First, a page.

In a sentence where we have two listed words that are hyphenated, we can omit the latter part of the first compound and still be grammatically correct:
I don't believe we will ever find helium-based or hydrogen-based life forms.
I don't believe we will ever find helium- or hydrogen-based life forms.
However, if we have two (related) words which both end in the same suffix, can we still apply this notation? I've seen this used before, but I'm not sure it's proper:
It doesn't matter whether the character is a protagonist or antagonist.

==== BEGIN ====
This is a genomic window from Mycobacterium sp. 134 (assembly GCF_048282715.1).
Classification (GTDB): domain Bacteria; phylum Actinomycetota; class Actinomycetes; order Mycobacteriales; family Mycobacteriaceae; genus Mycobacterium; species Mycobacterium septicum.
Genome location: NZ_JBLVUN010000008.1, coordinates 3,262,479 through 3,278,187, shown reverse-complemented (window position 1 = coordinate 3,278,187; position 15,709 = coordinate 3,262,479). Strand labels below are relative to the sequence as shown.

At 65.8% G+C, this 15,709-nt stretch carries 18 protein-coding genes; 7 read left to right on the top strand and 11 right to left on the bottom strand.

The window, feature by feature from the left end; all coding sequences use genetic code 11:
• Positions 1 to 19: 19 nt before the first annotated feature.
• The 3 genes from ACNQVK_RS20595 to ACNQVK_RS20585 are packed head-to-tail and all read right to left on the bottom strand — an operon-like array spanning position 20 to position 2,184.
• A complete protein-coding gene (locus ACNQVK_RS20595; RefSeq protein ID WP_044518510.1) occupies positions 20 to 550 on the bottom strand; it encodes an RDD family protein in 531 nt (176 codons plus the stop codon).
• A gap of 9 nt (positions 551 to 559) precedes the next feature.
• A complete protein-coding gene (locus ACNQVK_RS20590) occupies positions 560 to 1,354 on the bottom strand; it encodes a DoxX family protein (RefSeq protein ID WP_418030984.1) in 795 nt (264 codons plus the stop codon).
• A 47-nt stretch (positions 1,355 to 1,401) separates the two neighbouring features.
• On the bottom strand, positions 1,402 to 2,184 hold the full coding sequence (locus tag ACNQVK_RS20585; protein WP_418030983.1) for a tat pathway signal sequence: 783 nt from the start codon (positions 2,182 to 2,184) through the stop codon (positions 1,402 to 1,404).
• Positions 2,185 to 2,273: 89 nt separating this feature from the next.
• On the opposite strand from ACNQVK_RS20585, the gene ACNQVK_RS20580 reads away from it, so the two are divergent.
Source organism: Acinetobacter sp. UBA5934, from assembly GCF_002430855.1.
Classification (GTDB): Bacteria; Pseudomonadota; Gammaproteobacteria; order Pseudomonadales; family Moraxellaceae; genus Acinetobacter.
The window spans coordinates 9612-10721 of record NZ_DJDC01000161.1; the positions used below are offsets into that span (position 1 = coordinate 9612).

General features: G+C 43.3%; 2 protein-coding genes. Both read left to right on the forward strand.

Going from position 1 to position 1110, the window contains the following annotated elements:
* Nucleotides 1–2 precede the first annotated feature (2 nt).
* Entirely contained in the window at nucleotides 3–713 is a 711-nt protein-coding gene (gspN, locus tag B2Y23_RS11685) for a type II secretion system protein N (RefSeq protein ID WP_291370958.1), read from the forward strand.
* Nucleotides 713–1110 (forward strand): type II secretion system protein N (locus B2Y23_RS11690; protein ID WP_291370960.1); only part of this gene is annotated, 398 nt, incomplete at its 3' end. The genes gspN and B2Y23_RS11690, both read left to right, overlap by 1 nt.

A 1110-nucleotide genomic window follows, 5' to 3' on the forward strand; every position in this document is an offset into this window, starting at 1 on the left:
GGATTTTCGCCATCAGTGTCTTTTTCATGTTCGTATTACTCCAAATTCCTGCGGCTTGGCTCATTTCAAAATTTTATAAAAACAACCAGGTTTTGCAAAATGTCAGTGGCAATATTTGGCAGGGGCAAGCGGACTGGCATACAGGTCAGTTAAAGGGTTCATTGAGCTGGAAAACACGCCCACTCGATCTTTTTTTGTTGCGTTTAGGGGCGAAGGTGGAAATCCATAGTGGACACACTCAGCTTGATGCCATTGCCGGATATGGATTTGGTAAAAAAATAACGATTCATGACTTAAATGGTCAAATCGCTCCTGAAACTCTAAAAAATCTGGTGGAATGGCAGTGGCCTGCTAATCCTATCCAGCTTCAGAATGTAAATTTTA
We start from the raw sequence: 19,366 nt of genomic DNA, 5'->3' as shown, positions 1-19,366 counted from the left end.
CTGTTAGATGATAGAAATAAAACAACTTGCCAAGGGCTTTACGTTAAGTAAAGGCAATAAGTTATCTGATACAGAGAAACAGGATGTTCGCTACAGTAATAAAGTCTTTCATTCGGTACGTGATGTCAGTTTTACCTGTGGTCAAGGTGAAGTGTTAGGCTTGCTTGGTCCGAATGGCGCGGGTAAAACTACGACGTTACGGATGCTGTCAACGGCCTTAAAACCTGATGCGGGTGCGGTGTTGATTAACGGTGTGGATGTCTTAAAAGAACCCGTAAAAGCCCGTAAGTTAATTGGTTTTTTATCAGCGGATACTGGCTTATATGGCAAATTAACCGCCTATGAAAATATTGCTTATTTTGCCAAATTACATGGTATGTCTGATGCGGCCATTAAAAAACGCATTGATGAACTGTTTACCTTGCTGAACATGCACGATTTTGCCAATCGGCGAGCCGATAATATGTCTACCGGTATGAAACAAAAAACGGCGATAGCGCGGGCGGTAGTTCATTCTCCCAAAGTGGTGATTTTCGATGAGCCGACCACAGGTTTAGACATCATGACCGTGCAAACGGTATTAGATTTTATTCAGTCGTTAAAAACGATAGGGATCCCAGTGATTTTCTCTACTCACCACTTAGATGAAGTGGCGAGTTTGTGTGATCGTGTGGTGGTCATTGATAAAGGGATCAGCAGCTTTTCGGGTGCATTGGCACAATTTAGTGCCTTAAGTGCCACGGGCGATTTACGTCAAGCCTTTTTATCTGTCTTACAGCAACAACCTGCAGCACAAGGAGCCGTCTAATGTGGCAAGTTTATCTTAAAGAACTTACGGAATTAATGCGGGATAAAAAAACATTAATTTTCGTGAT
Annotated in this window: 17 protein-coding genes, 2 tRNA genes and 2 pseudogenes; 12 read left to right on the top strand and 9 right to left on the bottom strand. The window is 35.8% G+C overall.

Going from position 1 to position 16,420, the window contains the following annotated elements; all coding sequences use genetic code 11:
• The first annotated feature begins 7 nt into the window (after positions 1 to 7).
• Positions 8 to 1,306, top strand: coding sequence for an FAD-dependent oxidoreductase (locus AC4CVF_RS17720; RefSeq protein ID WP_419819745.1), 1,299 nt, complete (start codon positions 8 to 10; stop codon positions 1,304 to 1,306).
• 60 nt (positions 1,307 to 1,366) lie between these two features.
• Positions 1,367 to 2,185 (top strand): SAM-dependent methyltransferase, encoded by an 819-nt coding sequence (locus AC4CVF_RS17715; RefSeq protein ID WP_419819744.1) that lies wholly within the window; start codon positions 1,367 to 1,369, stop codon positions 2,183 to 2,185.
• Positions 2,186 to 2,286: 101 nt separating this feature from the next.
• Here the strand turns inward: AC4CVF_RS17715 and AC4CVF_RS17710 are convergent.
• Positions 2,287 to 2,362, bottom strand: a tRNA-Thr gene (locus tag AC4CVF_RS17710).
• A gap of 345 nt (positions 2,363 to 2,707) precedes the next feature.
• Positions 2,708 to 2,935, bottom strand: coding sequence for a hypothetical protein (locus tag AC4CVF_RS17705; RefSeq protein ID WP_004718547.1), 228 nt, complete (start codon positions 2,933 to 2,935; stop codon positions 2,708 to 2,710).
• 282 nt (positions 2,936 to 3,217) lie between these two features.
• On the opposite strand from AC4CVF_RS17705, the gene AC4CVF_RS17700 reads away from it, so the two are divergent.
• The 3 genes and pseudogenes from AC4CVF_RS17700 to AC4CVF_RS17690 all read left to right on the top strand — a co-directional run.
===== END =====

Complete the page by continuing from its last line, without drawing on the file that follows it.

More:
It doesn't matter whether the character is a pro- or antagonist.
More often than in writing, I hear this in spoken conversation, usually with an emphasis on the prefixes (i.e. "... a pro- or antagonist ..."), as though there is actually a hyphen in both words.
I've read up a small bit on conjugation reduction here (thanks to search actually finding that term for me), but it doesn't seem to answer this particular question.
Is the reduction of non-hyphenated words allowed within English grammatical rules?